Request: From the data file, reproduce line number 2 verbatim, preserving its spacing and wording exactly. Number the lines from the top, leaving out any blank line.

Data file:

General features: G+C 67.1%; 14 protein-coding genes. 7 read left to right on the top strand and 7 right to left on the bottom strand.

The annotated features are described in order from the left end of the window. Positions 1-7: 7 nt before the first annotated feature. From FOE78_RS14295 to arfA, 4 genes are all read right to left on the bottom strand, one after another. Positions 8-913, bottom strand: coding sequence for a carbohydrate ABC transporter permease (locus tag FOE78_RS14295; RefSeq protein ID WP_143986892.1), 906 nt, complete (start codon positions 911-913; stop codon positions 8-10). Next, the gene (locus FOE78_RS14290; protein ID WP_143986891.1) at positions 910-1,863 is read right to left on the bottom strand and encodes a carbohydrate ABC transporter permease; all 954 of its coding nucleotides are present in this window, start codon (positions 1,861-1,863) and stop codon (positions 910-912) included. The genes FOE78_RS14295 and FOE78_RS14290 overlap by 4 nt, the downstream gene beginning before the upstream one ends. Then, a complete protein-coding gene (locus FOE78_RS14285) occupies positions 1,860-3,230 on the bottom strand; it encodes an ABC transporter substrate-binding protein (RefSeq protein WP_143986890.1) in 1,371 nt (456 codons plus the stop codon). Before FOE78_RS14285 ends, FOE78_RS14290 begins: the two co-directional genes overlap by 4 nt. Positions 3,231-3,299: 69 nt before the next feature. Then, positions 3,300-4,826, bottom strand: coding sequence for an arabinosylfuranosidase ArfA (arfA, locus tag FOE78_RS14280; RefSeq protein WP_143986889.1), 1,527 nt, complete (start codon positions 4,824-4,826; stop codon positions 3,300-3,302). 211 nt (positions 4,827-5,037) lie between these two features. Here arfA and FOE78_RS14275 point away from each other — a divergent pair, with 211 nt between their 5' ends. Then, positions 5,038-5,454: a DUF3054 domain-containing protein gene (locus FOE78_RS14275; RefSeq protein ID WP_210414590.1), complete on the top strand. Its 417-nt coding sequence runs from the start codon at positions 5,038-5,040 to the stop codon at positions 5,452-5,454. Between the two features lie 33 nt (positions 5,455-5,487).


The annotated features are described in order from the left end of the window. Positions 1-7: 7 nt before the first annotated feature. From FOE78_RS14295 to arfA, 4 genes are all read right to left on the bottom strand, one after another. Positions 8-913, bottom strand: coding sequence for a carbohydrate ABC transporter permease (locus tag FOE78_RS14295; RefSeq protein ID WP_143986892.1), 906 nt, complete (start codon positions 911-913; stop codon positions 8-10). Next, the gene (locus FOE78_RS14290; protein ID WP_143986891.1) at positions 910-1,863 is read right to left on the bottom strand and encodes a carbohydrate ABC transporter permease; all 954 of its coding nucleotides are present in this window, start codon (positions 1,861-1,863) and stop codon (positions 910-912) included. The genes FOE78_RS14295 and FOE78_RS14290 overlap by 4 nt, the downstream gene beginning before the upstream one ends. Then, a complete protein-coding gene (locus FOE78_RS14285) occupies positions 1,860-3,230 on the bottom strand; it encodes an ABC transporter substrate-binding protein (RefSeq protein WP_143986890.1) in 1,371 nt (456 codons plus the stop codon). Before FOE78_RS14285 ends, FOE78_RS14290 begins: the two co-directional genes overlap by 4 nt. Positions 3,231-3,299: 69 nt before the next feature. Then, positions 3,300-4,826, bottom strand: coding sequence for an arabinosylfuranosidase ArfA (arfA, locus tag FOE78_RS14280; RefSeq protein WP_143986889.1), 1,527 nt, complete (start codon positions 4,824-4,826; stop codon positions 3,300-3,302). 211 nt (positions 4,827-5,037) lie between these two features. Here arfA and FOE78_RS14275 point away from each other — a divergent pair, with 211 nt between their 5' ends. Then, positions 5,038-5,454: a DUF3054 domain-containing protein gene (locus FOE78_RS14275; RefSeq protein ID WP_210414590.1), complete on the top strand. Its 417-nt coding sequence runs from the start codon at positions 5,038-5,040 to the stop codon at positions 5,452-5,454. Between the two features lie 33 nt (positions 5,455-5,487).